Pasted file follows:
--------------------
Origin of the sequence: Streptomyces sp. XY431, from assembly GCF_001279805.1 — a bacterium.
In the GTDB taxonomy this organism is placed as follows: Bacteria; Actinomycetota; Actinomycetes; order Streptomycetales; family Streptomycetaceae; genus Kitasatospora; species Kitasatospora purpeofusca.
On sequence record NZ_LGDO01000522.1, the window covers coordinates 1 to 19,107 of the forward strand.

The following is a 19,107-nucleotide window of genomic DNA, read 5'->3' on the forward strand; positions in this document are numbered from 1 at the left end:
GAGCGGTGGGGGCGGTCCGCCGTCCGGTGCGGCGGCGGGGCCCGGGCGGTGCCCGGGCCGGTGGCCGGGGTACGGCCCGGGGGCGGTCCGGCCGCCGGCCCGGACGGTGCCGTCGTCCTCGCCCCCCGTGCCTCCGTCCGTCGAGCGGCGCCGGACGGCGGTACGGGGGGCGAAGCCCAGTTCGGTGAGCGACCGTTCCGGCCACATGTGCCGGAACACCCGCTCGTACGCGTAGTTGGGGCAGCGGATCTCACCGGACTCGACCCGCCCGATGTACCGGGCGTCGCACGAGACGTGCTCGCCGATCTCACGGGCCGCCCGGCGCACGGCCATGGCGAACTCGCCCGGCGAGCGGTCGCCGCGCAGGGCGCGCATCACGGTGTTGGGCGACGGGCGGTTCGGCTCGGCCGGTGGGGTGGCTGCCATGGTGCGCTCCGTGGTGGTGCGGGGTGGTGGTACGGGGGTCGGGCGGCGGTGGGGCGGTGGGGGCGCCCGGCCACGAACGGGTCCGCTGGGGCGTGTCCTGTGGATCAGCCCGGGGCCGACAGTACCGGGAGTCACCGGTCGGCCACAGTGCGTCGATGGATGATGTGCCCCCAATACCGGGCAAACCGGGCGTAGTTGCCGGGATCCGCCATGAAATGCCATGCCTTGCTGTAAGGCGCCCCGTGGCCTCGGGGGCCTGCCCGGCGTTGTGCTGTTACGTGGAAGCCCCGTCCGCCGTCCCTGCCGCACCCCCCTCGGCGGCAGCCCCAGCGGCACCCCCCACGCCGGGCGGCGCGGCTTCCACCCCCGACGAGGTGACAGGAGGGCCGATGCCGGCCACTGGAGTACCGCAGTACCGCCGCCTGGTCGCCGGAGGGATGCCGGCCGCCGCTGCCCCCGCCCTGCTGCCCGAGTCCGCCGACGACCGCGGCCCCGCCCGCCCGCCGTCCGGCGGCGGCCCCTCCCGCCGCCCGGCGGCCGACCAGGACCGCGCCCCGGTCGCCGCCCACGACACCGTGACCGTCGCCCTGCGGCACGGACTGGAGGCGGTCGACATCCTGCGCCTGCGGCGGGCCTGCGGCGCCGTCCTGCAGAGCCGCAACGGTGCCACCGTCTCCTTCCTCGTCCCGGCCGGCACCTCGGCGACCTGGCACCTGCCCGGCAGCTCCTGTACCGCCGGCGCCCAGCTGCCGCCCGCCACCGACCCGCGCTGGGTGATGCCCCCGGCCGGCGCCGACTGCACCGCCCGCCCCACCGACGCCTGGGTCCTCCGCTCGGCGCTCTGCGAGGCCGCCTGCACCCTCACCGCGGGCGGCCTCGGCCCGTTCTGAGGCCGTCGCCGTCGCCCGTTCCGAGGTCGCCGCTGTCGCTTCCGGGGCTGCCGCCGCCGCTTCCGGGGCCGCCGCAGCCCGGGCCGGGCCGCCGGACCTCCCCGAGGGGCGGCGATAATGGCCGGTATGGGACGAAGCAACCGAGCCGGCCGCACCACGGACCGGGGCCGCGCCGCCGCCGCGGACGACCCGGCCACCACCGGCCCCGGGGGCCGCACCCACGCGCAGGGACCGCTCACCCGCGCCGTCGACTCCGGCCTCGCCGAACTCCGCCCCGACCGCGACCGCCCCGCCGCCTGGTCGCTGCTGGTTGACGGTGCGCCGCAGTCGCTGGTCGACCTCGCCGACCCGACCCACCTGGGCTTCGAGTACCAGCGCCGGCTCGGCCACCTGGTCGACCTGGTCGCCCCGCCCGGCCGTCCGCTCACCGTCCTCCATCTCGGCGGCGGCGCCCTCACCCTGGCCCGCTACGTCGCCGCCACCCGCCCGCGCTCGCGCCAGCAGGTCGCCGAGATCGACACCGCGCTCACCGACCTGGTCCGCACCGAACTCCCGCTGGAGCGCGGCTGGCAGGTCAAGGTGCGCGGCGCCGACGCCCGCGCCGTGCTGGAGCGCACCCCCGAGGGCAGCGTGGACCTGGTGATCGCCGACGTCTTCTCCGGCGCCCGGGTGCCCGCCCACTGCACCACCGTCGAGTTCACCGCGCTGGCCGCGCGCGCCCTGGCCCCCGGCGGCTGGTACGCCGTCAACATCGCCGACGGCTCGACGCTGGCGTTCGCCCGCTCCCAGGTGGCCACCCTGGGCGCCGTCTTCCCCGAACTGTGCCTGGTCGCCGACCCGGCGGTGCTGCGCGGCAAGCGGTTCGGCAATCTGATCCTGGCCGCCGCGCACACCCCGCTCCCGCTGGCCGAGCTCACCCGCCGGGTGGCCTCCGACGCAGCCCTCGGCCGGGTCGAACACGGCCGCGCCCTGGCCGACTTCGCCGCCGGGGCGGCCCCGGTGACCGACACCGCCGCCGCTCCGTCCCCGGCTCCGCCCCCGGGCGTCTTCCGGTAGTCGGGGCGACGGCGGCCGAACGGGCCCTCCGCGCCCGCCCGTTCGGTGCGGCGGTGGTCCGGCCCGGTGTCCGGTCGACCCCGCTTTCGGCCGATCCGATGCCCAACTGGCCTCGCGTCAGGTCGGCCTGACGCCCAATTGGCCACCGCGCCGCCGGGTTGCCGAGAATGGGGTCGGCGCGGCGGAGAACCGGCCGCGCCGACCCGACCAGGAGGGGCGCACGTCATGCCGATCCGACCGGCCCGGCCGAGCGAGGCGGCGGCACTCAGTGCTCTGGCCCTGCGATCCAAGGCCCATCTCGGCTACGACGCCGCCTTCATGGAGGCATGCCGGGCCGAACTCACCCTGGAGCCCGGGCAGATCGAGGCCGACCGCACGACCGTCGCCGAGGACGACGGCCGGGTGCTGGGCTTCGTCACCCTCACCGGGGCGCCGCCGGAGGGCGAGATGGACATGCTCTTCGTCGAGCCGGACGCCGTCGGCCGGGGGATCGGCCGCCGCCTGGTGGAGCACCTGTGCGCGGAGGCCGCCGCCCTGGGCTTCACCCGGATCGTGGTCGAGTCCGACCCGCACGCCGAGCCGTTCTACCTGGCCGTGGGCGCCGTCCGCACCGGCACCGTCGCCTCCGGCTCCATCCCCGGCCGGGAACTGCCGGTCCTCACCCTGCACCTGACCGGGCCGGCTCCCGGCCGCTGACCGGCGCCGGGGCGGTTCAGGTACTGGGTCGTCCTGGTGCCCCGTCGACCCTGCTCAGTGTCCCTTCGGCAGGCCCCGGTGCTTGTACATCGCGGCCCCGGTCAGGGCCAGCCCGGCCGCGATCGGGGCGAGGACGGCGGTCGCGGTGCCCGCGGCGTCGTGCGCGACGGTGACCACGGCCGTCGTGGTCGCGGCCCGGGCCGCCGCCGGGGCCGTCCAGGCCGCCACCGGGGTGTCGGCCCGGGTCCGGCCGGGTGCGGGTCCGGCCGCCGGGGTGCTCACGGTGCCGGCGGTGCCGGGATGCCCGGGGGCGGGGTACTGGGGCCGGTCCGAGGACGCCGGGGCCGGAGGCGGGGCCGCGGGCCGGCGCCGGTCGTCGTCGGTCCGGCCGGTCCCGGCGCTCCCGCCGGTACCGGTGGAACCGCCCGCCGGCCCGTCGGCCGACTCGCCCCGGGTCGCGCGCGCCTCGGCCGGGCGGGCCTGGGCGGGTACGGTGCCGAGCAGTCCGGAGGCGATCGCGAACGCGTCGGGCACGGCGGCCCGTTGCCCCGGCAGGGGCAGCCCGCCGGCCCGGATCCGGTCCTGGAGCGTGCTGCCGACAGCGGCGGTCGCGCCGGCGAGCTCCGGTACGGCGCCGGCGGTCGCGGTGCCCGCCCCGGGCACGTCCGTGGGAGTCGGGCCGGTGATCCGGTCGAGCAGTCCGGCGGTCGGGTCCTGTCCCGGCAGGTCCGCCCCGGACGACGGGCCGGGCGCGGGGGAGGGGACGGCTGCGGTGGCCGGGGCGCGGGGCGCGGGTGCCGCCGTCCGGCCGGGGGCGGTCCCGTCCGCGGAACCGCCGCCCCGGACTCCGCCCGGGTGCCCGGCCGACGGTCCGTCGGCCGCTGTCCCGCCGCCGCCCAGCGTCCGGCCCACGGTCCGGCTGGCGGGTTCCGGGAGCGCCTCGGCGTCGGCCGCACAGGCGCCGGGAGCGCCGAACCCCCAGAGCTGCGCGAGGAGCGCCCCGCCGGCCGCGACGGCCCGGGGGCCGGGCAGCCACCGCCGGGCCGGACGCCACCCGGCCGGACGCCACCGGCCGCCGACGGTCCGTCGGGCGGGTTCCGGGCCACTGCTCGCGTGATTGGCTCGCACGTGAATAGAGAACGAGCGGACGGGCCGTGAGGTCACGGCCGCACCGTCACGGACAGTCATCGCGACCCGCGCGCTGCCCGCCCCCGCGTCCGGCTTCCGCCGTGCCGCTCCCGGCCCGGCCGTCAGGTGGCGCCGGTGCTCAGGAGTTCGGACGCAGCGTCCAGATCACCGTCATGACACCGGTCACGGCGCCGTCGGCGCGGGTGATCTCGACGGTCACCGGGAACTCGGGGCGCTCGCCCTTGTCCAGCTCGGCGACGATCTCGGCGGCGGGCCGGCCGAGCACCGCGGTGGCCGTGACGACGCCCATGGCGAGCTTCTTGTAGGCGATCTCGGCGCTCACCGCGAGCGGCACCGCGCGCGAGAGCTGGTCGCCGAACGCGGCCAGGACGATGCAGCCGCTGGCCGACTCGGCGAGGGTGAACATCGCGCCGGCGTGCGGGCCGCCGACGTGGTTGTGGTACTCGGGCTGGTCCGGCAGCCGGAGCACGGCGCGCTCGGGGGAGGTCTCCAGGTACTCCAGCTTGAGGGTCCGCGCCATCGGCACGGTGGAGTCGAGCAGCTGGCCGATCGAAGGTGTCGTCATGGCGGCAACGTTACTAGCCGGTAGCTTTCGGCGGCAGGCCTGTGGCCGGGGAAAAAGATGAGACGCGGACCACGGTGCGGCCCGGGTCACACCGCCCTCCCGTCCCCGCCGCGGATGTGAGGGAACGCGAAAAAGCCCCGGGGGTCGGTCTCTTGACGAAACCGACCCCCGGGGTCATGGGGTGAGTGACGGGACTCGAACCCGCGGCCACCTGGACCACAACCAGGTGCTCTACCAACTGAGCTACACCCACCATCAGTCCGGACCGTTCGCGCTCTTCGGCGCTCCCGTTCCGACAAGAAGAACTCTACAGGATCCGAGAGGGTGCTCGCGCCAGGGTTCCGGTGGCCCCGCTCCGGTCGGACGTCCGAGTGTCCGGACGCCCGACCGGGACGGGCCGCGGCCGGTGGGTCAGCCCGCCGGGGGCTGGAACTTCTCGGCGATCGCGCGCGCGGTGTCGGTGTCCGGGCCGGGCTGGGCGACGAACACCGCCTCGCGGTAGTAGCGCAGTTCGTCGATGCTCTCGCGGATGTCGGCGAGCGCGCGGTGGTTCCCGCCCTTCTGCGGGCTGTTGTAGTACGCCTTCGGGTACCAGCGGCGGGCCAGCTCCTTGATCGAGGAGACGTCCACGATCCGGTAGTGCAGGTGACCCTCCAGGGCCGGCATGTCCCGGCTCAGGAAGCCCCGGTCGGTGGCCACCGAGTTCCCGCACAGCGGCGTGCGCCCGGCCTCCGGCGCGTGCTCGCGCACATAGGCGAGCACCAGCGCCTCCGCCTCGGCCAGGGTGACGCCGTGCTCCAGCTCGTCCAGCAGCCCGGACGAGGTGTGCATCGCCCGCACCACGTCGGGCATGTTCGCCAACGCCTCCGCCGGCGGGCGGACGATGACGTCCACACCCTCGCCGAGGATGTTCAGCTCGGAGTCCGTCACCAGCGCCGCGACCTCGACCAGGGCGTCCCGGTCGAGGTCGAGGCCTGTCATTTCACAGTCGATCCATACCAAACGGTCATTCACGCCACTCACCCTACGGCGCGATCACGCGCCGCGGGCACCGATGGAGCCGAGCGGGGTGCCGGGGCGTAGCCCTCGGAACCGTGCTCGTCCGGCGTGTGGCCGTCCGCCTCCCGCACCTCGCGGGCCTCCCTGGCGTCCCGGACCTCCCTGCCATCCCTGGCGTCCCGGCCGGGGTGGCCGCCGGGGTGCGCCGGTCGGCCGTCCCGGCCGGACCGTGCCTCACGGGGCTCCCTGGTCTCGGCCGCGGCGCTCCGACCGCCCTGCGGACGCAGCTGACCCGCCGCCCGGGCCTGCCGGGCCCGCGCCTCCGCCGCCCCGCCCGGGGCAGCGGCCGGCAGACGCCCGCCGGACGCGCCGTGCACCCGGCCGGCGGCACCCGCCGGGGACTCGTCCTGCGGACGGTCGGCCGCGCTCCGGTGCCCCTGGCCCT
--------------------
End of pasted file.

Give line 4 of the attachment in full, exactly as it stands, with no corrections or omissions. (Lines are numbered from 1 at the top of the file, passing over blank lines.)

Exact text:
The following is a 19,107-nucleotide window of genomic DNA, read 5'->3' on the forward strand; positions in this document are numbered from 1 at the left end: